Either way, A Guy In Town, I, and I'm sure most everyone else here, expects updates, pictures and videos of your progress! You have a long way to go and a short time to get there (that's right, you see Burt Reynolds in your head right now) so get to it! ;-)
 

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Discussion Starter #8
i hate that they all ways show this stuff on cloths when it just does not work that way. it would rub off with in minuets if you did this at home.
The Ultra Ever-Dry product advertises that it does not wipe off, and will stay wherever it is put until it is washed off with detergent. It is DIFFERENT than the Rustoleum product, and the price reflects it!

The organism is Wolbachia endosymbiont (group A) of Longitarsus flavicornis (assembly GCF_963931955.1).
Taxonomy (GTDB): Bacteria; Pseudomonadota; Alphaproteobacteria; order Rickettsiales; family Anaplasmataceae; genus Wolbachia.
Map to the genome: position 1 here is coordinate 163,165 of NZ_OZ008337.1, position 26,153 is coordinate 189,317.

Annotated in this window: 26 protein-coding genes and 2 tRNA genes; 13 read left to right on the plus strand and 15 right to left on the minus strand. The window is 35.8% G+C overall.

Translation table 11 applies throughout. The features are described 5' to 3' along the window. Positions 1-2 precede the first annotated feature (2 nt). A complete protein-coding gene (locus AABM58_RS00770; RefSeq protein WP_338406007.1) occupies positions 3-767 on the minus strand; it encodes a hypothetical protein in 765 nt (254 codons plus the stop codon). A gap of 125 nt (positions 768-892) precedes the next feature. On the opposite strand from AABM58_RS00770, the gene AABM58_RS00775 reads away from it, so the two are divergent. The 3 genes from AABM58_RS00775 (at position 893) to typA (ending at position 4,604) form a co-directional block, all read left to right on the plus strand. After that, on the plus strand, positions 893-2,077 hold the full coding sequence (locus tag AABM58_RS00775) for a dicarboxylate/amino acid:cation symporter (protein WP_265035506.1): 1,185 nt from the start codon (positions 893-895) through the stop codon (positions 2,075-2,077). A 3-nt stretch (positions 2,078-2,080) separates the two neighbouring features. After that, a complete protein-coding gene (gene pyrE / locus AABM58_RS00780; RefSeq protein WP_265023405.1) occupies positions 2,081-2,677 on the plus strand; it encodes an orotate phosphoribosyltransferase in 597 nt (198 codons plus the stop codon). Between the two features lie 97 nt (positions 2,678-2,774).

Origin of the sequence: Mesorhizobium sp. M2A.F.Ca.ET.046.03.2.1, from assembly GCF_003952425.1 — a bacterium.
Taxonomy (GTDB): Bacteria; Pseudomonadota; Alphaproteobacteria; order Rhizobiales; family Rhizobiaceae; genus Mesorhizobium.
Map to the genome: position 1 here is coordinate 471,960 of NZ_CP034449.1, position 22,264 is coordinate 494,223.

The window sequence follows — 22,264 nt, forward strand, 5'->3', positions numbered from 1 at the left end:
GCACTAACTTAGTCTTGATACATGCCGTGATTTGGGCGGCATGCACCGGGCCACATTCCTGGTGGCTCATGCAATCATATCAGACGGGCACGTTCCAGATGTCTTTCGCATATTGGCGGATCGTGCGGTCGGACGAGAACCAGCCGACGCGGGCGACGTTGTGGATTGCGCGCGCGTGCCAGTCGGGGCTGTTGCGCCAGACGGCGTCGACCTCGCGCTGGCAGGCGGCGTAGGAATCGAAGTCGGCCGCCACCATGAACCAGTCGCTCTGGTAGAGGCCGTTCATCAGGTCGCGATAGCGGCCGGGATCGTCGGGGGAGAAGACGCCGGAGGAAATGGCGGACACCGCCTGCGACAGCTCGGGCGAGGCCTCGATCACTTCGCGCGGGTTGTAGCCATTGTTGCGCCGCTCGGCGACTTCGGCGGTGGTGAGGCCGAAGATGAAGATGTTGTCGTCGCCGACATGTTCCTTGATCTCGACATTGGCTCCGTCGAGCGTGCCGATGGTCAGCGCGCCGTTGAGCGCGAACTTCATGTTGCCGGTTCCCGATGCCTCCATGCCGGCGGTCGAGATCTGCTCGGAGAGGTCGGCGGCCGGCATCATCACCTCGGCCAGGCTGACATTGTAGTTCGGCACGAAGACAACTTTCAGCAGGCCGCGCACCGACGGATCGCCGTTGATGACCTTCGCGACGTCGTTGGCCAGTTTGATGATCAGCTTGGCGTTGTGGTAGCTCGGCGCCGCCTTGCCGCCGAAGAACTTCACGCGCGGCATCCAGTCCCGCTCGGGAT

Ultra Ever-Dry is a two-art process. you spray substance #1, let it dry, then spray Substance #2.



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Discussion Starter #9
video was kewl ... but it didn't show anything that i didn't expect ...

as others have commented, how durable is the ultra ever dry coating? it'd be more interesting if they rubbed the dirt/food/or whatever into the fabric or whatever ... until i see that, meh, lol :)

amk
Ultra Ever-Dry was the originlal product I wanted to promote here. I just couldn't remember the name of it, and a quick Google search returned "NeverWet" so I THOUGHT that was the product I wanted to mention. It wasn't.

Ultra Ever-Dry is expensive, because it works.